2010 audit of Trade Centre Limited called for straightening out Ticket Atlantic mess

But city asked for delay, says TCL.

A 2010 audit of Trade Centre Limited conducted by the provincial department of economic development zeroed in on the uncertain relationship between the city and TCL, and specifically with regard to ticket sales for the Metro Centre.

"The relationship [of TCL] with HRM is governed by a 1981 operating agreement that does not reflect changes in the organizational structure and operations that have occurred over the past 30 years," reads the executive summary of the audit. "The focus of the original agreement was the construction of the Metro Centre. The original agreement needs to be updated to incorporate changes that have occurred over the past 30 years. Specifically, it should address the establishment of Ticket Centre Atlantic for ticket sales, distribution of commissions on ticket sales and the maintenance expenses needed to support the aging structure."

The actual agreement was signed on May 14, 1982, not in 1981 as reported by the auditor. You can see it here; note the hand-written addition of a clause on page 5 saying that profits from the Metro Centre should accrue to the city.

The 2010 audit said that resolving the ticket issue was a "high priority," and made the following recommendation (#3 in the audit):

TCL and HRM need to update the 1981 operating agreement to reflect current practices and operations. The agreement should also define the organizational fit for Ticket Centre Atlantic, the disposition of ticket sales and the distribution of commissions received from ticket sales. The operating agreement must include the level and nature of reporting that needs to be provided to HRM with respect to the Metro Centre operations.
The provincial 2010 audit recommendation was given to TCL executives, and the auditor reported their response:
TCL acknowledges the observation and will begin exploratory discussions in the next months with HRM on their position with respect to updating the operating agreement between the parties.
But, as we now know, no changes were made to the ticketing operations, and two years would go by before the city's auditor general, Larry Munroe, Wednesday made essentially the exact same recommendation as his provincial counterpart (page 13):
3.3.1 On the basis the present ticketing arrangement continues, the OAG recommends HRM negotiate a contract with Trade Centre Limited governing commission payments for tickets to Halifax Metro Centre events. This negotiated commission structure should follow from a full and robust assessment of all possible structures (i.e. including possibilities such as minimum charges or profit sharing, with the best value to HRM being the goal) and reflect the substantive business received from the Halifax Metro Centre. It should not simply be an exercise in documenting the current arrangement.

3.3.2 Given the circumstances which gave rise to the existing arrangement, the OAG recommends any revised commission calculation be applied, to the extent possible, retroactively to April 1, 2006.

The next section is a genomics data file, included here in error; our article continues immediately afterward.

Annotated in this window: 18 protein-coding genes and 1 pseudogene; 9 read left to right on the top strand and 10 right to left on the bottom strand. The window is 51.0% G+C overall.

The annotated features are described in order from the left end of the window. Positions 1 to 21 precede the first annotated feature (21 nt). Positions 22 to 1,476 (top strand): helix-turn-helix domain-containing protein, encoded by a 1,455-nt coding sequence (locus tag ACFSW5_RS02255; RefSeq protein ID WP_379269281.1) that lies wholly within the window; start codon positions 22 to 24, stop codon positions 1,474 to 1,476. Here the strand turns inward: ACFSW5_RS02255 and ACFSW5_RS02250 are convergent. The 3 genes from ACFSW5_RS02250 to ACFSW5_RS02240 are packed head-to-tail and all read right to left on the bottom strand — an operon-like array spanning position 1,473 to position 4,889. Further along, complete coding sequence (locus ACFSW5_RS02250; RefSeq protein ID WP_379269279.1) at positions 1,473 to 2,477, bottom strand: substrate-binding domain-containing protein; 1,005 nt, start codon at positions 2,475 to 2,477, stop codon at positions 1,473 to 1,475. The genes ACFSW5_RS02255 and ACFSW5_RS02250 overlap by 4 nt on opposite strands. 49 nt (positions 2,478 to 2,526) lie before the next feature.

So what happened? How is it that in 2010 the provincial auditor stressed that the ticket confusion was a "high priority," and that management agreed with that assessment and would begin resolving it "in the next months," but no changes have been made two years later?

I put that question to TCL spokesperson Suzanne Fougere. Her response:

We did some work internally in Trade Centre, in relation to our position on the matter, and the discussion did start with HRM, but at the time there was also the on-going discussion related to the convention centre, which would've coincided with some of the same time frame. And HRM expressed an interest in looking at the matter in the future in conjunction with the governance of the new convention centre as well. Now obviously that changed with the subsequent report from Larry Munroe related to the concerts [that is, the June, 2011 report on the concert scandal].
I asked Fougere for documentation of that claim—an email conversation, whatever, demonstrating that in fact that the city asked for a delay in resolution of the matter. She replied that the person responsible for the documentation isn't in the office today, but she'll get it to me as soon as possible. Still, "that's our position on the matter," she says.

I have a call out to the city on this as well, but I expect it'll have to wait for comment until Fougere gives me some meat to back up her claim.

As I said this morning, there's a lot of passing the buck going on here. If the city did in fact ask for a delay, it raises first of all the question: Who is "the city," exactly? And, secondly, under what authority was this "high priority" matter delayed? Still, I don't think it absolves Trade Centre's Fred MacGillivray, who retired on April 1, 2009, of primary responsibility for lifting the Metro Centre box office, but does indeed add a degree of nuance.

See the entire 2010 TCL audit here.

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